China, the world’s largest iron ore buyer, scrapped a licensing system for imports of the steelmaking raw material, according to two industry executives.
The abolition of the permit system will help small and medium-sized trading companies easy access to the raw material, said Wang Chunsheng, head of iron ore trading at Beijing-based steelmaker Shougang Group, who was previously vice secretary-general of the state-run China Iron and Steel Association. Zhu Dingfa, vice president for purchasing at China Railway Materials Trading Co., a unit of the China Railway Group Ltd., also confirmed the scrapping of the licensing system.
Easier import rules may help cut shipment costs and make purchases more transparent and efficient for buyers, Zhu said. The changes won’t have much impact on larger companies such as Shougang as they held licenses under the previous system, according to Shougang’s Wang. The changes were reported earlier today by Reuters.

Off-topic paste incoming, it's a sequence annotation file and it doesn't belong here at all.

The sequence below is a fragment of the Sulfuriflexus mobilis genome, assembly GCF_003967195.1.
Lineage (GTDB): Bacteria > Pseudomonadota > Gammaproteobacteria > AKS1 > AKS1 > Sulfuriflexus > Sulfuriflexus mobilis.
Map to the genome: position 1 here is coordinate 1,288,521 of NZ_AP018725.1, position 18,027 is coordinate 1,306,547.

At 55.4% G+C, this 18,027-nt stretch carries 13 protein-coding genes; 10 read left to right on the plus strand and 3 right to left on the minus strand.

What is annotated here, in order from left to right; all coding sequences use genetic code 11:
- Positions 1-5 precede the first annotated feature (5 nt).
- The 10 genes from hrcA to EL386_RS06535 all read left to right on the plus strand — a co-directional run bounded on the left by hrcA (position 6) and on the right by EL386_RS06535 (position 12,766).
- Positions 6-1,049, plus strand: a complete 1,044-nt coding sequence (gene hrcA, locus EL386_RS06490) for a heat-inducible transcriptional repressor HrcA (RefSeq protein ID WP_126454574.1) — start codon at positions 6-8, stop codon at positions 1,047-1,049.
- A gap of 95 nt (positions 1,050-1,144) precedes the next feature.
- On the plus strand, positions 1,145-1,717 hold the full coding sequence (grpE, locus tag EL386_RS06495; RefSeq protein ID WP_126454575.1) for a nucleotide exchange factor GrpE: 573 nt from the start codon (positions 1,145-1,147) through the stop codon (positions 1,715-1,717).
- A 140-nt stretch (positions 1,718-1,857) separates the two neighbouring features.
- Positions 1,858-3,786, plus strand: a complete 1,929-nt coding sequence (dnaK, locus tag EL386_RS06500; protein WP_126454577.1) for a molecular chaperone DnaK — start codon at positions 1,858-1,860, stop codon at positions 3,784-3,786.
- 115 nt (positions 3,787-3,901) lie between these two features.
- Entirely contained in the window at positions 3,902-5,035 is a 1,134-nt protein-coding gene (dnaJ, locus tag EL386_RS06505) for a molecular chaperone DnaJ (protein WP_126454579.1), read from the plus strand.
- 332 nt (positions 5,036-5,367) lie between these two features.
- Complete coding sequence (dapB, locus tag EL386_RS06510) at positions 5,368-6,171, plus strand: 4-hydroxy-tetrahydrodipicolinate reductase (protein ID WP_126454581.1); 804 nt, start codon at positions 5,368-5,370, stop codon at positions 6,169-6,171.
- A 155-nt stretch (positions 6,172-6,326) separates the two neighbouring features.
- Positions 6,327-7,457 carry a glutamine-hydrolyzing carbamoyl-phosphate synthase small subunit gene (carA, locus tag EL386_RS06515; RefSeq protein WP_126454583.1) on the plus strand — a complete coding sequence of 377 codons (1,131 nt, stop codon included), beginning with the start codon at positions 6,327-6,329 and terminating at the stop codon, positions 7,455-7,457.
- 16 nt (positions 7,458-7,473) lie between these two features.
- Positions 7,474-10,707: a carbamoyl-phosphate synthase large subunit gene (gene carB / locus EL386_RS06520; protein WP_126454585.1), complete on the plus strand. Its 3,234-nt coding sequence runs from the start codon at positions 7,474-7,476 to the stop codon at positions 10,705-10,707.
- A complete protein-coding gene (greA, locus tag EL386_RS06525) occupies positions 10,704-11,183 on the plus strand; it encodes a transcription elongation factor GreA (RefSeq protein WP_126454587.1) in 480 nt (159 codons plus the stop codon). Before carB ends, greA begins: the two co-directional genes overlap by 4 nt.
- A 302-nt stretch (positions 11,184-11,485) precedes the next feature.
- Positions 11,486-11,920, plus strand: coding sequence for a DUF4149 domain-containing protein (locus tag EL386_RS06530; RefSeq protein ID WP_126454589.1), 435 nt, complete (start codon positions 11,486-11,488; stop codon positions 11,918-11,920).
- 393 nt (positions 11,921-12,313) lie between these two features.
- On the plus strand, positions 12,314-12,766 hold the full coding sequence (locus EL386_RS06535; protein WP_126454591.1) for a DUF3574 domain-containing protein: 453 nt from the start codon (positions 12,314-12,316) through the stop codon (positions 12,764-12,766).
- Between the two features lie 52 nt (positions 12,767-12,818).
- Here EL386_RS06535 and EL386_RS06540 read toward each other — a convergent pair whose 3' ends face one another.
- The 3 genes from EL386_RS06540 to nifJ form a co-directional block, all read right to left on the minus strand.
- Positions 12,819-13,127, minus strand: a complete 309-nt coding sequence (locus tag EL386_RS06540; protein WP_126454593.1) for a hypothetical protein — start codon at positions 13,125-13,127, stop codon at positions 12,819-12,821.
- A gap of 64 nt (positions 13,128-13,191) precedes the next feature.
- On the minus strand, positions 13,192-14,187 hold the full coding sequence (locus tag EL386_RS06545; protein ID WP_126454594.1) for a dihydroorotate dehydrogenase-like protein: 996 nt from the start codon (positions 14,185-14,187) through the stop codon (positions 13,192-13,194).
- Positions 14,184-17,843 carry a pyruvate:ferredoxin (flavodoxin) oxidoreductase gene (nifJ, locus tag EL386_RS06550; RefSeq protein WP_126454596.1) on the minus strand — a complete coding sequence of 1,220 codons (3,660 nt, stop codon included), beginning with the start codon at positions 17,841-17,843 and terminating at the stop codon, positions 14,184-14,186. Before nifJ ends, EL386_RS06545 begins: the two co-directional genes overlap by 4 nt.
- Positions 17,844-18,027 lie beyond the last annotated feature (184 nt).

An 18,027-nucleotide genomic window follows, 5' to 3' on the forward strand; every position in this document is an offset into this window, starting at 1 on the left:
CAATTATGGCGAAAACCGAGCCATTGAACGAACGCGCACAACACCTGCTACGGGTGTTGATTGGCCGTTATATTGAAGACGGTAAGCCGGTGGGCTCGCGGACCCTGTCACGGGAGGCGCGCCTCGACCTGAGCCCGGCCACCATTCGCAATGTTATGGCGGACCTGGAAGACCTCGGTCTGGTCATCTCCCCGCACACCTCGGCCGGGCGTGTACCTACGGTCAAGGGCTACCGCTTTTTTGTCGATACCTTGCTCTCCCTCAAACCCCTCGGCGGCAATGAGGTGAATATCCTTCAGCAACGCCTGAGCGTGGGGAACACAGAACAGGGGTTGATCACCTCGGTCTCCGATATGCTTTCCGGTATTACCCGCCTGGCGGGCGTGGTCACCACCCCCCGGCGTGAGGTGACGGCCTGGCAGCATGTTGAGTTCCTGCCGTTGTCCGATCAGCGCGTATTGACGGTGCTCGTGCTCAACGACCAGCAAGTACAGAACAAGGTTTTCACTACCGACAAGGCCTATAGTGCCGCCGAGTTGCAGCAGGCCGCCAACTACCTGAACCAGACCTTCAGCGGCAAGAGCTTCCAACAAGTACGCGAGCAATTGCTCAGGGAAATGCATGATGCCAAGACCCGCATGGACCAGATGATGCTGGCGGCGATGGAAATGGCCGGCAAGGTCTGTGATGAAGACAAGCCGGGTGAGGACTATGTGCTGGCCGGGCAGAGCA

Two calls to the steel association’s Beijing office after office hours weren’t answered today.
“This is a significant move and it will help level the playing ground,” Zhu said. “We may not see imports jump but we will definitely see less manipulation and less hoarding.”
China imported a record 745 million metric tons of iron ore in 2012. Inventories at China’s ports and mills are at the lowest in 2 1/2 years at 20 days of demand, Dominic O’Kane, an analyst at JPMorgan Chase & Co., said in a report today.
Iron ore for immediate delivery at Tianjin port in China climbed 1 percent to $112 a dry ton today, according to The Steel Index Ltd. The steelmaking ingredient fell to $110.40 a dry ton on May 31, the lowest since October.